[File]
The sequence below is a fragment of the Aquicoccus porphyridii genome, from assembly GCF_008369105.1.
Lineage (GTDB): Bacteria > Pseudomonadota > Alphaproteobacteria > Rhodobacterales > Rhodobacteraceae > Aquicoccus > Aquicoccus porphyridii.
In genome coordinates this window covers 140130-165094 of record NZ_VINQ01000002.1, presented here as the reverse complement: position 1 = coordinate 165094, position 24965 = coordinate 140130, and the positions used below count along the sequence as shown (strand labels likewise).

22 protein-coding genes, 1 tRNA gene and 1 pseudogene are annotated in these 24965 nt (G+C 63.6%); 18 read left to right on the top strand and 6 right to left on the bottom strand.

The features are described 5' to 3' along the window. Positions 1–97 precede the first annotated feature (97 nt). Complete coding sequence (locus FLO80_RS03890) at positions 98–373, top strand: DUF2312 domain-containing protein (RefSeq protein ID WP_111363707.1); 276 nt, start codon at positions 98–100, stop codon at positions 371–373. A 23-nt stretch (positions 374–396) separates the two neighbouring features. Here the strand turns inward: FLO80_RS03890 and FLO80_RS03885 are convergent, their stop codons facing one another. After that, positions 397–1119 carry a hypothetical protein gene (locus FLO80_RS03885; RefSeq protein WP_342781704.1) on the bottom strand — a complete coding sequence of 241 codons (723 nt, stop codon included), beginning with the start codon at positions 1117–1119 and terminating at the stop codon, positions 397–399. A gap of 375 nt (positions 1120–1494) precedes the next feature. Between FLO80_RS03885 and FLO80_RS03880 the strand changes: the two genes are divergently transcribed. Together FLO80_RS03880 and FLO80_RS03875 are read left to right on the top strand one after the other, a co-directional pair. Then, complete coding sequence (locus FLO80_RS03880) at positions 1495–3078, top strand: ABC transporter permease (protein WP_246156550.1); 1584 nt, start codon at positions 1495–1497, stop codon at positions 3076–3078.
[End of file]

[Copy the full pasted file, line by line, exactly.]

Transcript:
The sequence below is a fragment of the Aquicoccus porphyridii genome, from assembly GCF_008369105.1.
Lineage (GTDB): Bacteria > Pseudomonadota > Alphaproteobacteria > Rhodobacterales > Rhodobacteraceae > Aquicoccus > Aquicoccus porphyridii.
In genome coordinates this window covers 140130-165094 of record NZ_VINQ01000002.1, presented here as the reverse complement: position 1 = coordinate 165094, position 24965 = coordinate 140130, and the positions used below count along the sequence as shown (strand labels likewise).

22 protein-coding genes, 1 tRNA gene and 1 pseudogene are annotated in these 24965 nt (G+C 63.6%); 18 read left to right on the top strand and 6 right to left on the bottom strand.

The features are described 5' to 3' along the window. Positions 1–97 precede the first annotated feature (97 nt). Complete coding sequence (locus FLO80_RS03890) at positions 98–373, top strand: DUF2312 domain-containing protein (RefSeq protein ID WP_111363707.1); 276 nt, start codon at positions 98–100, stop codon at positions 371–373. A 23-nt stretch (positions 374–396) separates the two neighbouring features. Here the strand turns inward: FLO80_RS03890 and FLO80_RS03885 are convergent, their stop codons facing one another. After that, positions 397–1119 carry a hypothetical protein gene (locus FLO80_RS03885; RefSeq protein WP_342781704.1) on the bottom strand — a complete coding sequence of 241 codons (723 nt, stop codon included), beginning with the start codon at positions 1117–1119 and terminating at the stop codon, positions 397–399. A gap of 375 nt (positions 1120–1494) precedes the next feature. Between FLO80_RS03885 and FLO80_RS03880 the strand changes: the two genes are divergently transcribed. Together FLO80_RS03880 and FLO80_RS03875 are read left to right on the top strand one after the other, a co-directional pair. Then, complete coding sequence (locus FLO80_RS03880) at positions 1495–3078, top strand: ABC transporter permease (protein WP_246156550.1); 1584 nt, start codon at positions 1495–1497, stop codon at positions 3076–3078.